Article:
After selling out their first headline at the Cellar in Oxford last Saturday, it is apparent that the White Lakes’ hard work is paying off. All four members of the White Lakes are in their final year of school at Oxford College, bringing a youthful energy to the U.K.’s alternative rock scene. They’ve only been a band for about a year, but already have two tracks out on Spotify and a third to be released on March 27th, titled ‘Cigarette.’
Lead singer and guitarist Matt Ellacott only recently learned guitar, inspired after attending Reading Music Festival in 2015. “I didn’t play any cool sort of musical instruments,” said Ellacott, “I used to play the trumpet.” He was moved by the guitarists he saw on various stages at the festival that weekend. “Watching the whole crowd jumping up and down and everything – I wanted to do that.” His own experience in the audience prompted the White Lakes’ goal of wanting, “everyone in the crowd to feel like a fifth member.”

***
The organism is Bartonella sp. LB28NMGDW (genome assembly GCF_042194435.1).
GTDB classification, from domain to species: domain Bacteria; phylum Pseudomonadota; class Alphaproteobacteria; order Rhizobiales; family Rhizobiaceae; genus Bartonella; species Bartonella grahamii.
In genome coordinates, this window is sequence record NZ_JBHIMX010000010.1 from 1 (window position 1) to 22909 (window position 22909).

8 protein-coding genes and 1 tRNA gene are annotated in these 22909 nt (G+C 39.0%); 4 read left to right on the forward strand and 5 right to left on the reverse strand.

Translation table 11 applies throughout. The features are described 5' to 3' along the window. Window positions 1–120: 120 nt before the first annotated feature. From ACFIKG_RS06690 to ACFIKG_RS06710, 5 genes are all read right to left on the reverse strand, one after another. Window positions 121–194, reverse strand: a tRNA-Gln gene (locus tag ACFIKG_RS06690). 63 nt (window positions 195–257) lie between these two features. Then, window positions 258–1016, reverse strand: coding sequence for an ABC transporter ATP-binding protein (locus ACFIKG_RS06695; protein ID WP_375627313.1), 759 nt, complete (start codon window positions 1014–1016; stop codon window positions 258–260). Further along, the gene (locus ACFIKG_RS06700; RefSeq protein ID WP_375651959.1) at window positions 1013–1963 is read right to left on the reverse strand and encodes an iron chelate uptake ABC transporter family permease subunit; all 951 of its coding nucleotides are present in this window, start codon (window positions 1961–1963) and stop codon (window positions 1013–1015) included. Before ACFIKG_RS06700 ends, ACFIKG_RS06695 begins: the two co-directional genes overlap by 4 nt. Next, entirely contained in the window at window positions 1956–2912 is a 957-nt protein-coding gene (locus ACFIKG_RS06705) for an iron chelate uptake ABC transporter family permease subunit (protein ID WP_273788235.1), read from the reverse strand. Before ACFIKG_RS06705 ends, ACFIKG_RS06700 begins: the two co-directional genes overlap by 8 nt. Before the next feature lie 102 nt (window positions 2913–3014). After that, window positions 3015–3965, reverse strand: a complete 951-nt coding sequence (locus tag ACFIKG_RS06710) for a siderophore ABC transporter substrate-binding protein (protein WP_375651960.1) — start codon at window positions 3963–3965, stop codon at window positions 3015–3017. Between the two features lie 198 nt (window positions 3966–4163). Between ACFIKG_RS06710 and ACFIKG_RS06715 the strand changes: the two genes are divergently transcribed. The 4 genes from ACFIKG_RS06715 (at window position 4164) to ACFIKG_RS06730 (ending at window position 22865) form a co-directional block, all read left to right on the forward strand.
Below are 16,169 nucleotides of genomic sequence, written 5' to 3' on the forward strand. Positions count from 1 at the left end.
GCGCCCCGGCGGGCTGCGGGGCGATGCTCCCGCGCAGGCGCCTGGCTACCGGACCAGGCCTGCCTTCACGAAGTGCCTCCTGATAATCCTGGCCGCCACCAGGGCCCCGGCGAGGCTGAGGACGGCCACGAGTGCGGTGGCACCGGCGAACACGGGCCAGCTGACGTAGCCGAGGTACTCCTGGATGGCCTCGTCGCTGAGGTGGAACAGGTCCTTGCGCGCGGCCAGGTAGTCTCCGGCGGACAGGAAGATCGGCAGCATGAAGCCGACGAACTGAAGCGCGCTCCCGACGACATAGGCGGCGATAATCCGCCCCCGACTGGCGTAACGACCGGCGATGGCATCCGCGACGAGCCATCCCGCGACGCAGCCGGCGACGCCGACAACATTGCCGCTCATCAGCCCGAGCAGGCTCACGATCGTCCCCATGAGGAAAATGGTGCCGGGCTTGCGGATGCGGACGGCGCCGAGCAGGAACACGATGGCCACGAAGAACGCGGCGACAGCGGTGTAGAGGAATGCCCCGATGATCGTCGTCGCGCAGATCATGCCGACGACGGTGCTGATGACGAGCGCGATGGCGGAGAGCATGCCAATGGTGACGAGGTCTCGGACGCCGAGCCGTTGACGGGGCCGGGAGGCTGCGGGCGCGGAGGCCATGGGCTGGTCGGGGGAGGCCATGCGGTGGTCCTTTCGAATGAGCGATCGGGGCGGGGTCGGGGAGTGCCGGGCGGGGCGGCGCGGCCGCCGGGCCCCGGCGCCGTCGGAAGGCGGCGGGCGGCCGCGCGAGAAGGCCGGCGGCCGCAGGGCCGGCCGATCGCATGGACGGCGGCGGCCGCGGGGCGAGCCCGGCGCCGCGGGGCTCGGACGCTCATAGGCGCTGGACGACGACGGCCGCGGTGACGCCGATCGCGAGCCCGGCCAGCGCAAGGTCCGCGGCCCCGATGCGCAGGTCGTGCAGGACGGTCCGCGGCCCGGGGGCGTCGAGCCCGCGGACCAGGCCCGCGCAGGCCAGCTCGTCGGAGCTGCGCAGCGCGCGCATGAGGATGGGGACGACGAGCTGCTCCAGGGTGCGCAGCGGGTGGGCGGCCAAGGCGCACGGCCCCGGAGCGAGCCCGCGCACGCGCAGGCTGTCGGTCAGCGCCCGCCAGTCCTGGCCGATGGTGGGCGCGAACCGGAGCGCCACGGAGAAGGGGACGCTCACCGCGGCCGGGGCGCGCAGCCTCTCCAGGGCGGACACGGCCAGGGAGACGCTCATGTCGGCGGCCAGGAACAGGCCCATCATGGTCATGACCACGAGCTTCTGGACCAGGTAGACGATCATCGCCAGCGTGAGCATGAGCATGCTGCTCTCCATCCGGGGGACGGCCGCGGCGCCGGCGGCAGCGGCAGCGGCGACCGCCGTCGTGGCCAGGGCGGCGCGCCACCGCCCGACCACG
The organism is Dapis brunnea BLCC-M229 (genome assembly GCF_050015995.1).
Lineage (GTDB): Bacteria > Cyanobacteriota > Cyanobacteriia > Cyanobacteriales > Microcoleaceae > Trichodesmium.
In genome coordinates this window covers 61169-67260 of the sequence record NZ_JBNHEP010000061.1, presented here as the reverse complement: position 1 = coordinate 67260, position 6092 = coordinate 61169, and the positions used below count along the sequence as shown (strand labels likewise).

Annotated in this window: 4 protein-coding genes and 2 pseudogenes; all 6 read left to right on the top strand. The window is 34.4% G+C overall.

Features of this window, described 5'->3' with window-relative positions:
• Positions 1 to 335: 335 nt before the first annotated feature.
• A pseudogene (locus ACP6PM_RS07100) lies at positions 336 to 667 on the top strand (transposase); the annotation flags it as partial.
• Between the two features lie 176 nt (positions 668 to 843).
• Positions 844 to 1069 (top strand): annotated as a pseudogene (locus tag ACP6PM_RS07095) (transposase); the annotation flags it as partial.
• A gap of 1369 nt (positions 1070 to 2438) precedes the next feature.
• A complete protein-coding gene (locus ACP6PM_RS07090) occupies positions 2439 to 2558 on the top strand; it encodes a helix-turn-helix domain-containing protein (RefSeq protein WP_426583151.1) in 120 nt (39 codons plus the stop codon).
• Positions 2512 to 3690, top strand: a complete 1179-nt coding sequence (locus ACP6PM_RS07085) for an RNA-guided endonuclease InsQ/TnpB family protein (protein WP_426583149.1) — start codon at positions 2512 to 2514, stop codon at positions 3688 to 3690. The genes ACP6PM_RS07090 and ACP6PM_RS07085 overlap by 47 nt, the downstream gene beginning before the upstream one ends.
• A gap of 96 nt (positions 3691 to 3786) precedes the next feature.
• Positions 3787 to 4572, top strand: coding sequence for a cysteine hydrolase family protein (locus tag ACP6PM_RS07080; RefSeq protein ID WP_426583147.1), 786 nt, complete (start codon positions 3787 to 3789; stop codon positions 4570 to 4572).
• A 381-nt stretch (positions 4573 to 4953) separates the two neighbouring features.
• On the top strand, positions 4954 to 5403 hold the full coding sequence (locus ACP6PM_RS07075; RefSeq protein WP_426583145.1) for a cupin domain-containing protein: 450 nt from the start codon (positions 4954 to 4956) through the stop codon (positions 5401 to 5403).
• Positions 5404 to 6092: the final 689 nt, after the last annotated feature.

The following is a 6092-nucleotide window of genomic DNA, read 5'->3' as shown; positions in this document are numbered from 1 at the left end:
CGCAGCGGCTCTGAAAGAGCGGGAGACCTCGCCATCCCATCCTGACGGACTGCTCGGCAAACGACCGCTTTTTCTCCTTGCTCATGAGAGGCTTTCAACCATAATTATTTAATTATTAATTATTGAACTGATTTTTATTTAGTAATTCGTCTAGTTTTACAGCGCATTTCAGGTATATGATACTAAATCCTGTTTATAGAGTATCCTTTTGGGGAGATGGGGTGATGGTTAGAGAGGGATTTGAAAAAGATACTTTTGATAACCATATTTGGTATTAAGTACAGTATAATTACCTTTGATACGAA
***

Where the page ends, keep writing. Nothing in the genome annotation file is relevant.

Since then they have written several songs and performed them at various small scale gigs and festivals, including Livewire in Lancaster and Bluefest in Oxford. Ellacott confessed that at first he was nervous at shows, as he was so new to guitar. But he has become increasingly comfortable on stage with his guitar, as the band will often practice five to six times a day.
Ellacott describes the White Lakes’ sound as “dance music with guitars,” inspired by the combination of alternative and dance music that the band listens to. They strive to have their crowd, “dancing and crowd surfing and all that malarkey.” At their Oxford headline, when they performed their song ‘Salt,’ “everyone was sort of bouncing and moshpitting,” said Ellacott. It’s their favorite song to perform live, evocative of U2 with a “stadium anthem feel.”
Along with the release of their single at the end of the month, the White Lakes are booked for another headline slot a few months down the line, and hope to release a 4-track EP by that time. “We are still writing loads and loads and loads of music,” says Ellacott.